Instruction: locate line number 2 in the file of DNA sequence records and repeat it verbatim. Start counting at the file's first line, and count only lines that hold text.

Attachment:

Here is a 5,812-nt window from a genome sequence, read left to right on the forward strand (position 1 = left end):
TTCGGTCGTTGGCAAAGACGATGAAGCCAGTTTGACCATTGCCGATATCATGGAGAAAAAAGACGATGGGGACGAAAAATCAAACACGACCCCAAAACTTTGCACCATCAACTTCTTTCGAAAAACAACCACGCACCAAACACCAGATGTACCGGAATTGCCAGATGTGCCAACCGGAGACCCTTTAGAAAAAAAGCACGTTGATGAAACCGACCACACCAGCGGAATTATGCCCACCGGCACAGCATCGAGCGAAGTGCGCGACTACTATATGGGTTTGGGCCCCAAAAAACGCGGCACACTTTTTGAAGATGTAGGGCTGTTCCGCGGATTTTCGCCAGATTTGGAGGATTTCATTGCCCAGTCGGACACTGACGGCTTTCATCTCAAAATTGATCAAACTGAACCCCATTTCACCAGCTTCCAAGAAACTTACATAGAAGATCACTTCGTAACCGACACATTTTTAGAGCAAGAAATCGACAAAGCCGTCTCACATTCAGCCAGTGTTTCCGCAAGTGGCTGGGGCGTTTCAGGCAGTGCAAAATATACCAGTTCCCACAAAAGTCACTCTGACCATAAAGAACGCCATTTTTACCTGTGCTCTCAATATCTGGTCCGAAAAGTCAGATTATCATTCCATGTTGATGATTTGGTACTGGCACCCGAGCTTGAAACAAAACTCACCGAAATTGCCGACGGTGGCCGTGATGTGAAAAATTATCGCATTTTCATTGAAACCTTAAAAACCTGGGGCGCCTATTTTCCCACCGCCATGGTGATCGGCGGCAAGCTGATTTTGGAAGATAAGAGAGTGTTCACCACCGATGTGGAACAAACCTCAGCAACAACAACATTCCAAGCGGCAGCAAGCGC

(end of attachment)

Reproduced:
TTCGGTCGTTGGCAAAGACGATGAAGCCAGTTTGACCATTGCCGATATCATGGAGAAAAAAGACGATGGGGACGAAAAATCAAACACGACCCCAAAACTTTGCACCATCAACTTCTTTCGAAAAACAACCACGCACCAAACACCAGATGTACCGGAATTGCCAGATGTGCCAACCGGAGACCCTTTAGAAAAAAAGCACGTTGATGAAACCGACCACACCAGCGGAATTATGCCCACCGGCACAGCATCGAGCGAAGTGCGCGACTACTATATGGGTTTGGGCCCCAAAAAACGCGGCACACTTTTTGAAGATGTAGGGCTGTTCCGCGGATTTTCGCCAGATTTGGAGGATTTCATTGCCCAGTCGGACACTGACGGCTTTCATCTCAAAATTGATCAAACTGAACCCCATTTCACCAGCTTCCAAGAAACTTACATAGAAGATCACTTCGTAACCGACACATTTTTAGAGCAAGAAATCGACAAAGCCGTCTCACATTCAGCCAGTGTTTCCGCAAGTGGCTGGGGCGTTTCAGGCAGTGCAAAATATACCAGTTCCCACAAAAGTCACTCTGACCATAAAGAACGCCATTTTTACCTGTGCTCTCAATATCTGGTCCGAAAAGTCAGATTATCATTCCATGTTGATGATTTGGTACTGGCACCCGAGCTTGAAACAAAACTCACCGAAATTGCCGACGGTGGCCGTGATGTGAAAAATTATCGCATTTTCATTGAAACCTTAAAAACCTGGGGCGCCTATTTTCCCACCGCCATGGTGATCGGCGGCAAGCTGATTTTGGAAGATAAGAGAGTGTTCACCACCGATGTGGAACAAACCTCAGCAACAACAACATTCCAAGCGGCAGCAAGCGC